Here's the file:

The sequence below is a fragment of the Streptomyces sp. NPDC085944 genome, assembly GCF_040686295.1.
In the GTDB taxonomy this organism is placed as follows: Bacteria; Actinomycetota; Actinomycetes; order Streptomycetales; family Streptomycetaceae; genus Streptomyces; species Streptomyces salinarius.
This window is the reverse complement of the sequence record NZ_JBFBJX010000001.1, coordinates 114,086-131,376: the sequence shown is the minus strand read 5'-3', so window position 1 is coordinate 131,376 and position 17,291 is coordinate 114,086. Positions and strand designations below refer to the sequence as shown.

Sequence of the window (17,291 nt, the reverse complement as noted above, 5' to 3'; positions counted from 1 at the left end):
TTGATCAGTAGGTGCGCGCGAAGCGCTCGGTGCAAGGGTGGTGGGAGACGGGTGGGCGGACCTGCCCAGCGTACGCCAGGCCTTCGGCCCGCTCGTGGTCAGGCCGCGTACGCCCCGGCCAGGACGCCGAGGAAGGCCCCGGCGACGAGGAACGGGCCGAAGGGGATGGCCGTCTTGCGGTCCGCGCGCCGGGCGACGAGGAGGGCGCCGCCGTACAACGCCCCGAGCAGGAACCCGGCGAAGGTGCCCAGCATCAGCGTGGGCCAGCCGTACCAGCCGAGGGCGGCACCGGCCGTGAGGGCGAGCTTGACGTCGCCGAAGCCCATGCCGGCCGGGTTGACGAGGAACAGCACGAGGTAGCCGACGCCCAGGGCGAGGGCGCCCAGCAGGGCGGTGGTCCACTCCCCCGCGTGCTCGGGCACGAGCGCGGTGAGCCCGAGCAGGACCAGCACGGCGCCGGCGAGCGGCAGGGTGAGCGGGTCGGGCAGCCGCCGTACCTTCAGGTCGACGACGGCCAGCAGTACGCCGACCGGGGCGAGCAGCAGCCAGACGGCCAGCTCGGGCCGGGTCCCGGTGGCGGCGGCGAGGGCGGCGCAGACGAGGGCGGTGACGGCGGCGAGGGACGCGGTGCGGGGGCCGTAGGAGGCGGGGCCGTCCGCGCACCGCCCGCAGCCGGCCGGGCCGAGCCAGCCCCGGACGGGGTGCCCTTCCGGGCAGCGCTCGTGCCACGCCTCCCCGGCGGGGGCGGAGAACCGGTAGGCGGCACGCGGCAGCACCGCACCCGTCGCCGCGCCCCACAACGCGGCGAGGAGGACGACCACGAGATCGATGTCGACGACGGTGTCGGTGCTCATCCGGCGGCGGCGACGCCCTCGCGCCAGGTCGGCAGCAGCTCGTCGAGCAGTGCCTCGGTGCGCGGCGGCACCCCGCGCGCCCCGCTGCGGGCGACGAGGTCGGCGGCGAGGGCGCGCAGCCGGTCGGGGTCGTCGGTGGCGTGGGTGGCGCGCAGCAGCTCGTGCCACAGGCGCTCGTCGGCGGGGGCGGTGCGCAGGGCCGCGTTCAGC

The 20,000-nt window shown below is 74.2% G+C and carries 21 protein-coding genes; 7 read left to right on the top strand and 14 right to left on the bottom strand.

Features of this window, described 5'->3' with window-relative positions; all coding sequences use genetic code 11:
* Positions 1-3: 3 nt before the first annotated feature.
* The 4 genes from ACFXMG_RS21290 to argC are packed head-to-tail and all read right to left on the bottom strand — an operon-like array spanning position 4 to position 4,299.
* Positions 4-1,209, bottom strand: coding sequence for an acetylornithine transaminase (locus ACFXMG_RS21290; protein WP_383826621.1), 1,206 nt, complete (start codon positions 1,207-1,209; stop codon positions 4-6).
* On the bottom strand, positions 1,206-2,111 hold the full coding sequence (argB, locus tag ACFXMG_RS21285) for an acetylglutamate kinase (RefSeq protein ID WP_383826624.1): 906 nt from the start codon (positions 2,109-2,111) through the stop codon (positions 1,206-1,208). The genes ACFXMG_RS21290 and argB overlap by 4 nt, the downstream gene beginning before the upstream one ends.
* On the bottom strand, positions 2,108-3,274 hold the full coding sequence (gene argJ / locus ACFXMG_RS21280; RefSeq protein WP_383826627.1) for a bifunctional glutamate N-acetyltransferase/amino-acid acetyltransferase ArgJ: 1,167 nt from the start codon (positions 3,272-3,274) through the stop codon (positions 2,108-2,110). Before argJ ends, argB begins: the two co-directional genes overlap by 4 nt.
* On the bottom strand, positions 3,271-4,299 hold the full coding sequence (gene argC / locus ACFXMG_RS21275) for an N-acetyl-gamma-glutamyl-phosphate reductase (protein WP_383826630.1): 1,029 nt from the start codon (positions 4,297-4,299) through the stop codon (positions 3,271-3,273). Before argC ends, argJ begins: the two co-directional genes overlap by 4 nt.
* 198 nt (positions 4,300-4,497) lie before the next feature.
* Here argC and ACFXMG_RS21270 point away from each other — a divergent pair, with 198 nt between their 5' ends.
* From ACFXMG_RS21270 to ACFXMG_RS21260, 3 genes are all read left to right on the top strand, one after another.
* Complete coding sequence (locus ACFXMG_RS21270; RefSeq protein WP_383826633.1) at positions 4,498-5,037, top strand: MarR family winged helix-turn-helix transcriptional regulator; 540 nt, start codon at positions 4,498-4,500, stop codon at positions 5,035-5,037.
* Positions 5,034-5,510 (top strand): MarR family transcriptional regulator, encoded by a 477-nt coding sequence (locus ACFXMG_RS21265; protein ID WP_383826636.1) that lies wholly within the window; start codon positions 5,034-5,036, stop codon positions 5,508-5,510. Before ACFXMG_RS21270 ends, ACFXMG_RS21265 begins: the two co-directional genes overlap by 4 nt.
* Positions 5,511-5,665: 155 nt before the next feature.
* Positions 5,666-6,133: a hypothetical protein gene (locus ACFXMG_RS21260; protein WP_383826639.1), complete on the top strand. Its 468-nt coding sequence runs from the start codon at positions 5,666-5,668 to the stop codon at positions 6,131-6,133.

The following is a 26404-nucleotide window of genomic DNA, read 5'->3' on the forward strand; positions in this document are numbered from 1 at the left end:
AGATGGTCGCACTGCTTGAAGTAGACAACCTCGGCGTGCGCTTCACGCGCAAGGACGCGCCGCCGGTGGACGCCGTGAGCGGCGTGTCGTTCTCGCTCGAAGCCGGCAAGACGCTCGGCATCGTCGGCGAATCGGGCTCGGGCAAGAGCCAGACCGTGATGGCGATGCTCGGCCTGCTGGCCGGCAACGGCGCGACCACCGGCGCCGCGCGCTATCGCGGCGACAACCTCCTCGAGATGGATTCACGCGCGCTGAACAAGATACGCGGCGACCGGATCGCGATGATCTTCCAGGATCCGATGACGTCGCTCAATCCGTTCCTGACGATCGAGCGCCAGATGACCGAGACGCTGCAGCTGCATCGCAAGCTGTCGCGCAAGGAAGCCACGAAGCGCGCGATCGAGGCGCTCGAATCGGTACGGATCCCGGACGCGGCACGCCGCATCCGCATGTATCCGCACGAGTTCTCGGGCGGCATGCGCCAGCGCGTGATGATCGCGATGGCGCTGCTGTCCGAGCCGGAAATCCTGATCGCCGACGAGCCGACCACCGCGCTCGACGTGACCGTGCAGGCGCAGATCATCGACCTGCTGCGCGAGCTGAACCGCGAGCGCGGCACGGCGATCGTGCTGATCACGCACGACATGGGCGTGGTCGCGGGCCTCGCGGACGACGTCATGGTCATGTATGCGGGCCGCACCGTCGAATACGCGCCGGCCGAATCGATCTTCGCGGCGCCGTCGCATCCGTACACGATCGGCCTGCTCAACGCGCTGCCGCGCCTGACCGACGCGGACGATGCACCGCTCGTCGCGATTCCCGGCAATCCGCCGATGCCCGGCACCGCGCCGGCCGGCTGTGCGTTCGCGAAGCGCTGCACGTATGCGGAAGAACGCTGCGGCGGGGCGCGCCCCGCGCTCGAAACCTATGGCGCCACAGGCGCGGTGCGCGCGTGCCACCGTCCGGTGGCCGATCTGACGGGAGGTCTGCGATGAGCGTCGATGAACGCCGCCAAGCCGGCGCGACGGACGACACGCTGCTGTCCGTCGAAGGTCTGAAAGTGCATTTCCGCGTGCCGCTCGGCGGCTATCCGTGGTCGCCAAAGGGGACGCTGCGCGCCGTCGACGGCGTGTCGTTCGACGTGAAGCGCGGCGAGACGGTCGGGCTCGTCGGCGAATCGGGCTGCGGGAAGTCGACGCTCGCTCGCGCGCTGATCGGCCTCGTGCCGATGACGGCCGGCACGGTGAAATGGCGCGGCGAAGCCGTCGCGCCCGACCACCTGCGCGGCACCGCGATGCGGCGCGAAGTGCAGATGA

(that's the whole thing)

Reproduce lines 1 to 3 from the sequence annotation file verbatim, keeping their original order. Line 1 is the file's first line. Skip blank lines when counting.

The sequence below is a fragment of the Streptomyces sp. NPDC085944 genome, assembly GCF_040686295.1.
In the GTDB taxonomy this organism is placed as follows: Bacteria; Actinomycetota; Actinomycetes; order Streptomycetales; family Streptomycetaceae; genus Streptomyces; species Streptomyces salinarius.
This window is the reverse complement of the sequence record NZ_JBFBJX010000001.1, coordinates 114,086-131,376: the sequence shown is the minus strand read 5'-3', so window position 1 is coordinate 131,376 and position 17,291 is coordinate 114,086. Positions and strand designations below refer to the sequence as shown.